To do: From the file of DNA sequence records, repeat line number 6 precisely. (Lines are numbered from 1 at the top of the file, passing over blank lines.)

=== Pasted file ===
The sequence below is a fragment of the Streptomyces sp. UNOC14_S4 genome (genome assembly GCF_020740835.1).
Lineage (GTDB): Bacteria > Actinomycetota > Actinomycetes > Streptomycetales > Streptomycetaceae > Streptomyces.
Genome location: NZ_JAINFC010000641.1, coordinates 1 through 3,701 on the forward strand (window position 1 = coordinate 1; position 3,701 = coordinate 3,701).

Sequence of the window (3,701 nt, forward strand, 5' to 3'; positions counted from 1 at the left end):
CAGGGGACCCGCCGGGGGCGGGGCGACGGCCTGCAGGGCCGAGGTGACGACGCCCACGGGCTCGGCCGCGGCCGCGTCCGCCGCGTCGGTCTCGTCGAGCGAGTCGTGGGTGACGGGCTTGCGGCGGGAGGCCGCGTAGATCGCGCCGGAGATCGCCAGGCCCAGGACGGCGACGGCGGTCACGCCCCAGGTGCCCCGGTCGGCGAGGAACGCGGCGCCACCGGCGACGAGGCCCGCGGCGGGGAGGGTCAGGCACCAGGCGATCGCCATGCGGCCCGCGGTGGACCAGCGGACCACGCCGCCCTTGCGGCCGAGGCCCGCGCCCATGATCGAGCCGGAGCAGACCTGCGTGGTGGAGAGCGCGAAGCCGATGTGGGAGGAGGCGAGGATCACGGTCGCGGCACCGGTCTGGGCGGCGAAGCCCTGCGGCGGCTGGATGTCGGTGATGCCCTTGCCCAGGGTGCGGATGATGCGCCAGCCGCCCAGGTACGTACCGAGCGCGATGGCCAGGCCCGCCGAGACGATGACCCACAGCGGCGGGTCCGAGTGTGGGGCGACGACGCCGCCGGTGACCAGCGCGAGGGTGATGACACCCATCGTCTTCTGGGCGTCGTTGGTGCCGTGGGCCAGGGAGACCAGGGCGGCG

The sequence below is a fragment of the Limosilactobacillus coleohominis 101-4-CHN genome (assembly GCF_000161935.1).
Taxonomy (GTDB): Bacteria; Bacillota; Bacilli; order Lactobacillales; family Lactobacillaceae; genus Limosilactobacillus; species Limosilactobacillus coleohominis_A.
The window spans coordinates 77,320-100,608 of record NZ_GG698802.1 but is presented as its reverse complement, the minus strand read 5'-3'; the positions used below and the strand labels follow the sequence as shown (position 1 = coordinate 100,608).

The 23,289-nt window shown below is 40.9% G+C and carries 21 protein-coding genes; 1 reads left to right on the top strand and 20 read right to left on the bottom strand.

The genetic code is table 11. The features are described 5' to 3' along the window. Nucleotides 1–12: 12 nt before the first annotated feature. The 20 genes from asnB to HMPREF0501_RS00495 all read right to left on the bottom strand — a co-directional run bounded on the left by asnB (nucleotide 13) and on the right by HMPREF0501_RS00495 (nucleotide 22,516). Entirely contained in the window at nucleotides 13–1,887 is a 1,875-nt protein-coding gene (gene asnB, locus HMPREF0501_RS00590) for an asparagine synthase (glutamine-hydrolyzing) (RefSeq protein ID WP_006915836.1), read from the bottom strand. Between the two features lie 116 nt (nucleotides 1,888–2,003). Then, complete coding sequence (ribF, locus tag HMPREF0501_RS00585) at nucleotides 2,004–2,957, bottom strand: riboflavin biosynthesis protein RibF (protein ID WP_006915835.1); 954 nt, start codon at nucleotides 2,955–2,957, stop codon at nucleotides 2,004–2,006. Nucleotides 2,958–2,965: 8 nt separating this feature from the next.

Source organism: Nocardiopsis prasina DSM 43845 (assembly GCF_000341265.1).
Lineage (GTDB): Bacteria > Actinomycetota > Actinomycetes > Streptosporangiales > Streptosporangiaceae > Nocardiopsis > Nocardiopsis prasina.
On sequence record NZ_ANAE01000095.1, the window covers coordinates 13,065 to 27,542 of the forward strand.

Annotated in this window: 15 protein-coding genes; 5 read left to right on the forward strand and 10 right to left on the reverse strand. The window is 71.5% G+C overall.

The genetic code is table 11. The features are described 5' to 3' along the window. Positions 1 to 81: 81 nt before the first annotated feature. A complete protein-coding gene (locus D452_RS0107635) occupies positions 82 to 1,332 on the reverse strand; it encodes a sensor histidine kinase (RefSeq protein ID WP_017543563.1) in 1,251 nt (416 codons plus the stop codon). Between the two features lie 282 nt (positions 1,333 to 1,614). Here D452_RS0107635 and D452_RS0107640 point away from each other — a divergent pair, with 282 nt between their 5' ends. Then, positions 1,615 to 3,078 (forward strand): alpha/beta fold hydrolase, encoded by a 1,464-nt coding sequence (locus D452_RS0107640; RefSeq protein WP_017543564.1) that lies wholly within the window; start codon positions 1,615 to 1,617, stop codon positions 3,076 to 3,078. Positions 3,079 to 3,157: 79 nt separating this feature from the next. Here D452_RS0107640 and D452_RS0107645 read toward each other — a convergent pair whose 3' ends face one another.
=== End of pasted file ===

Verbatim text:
The sequence below is a fragment of the Limosilactobacillus coleohominis 101-4-CHN genome (assembly GCF_000161935.1).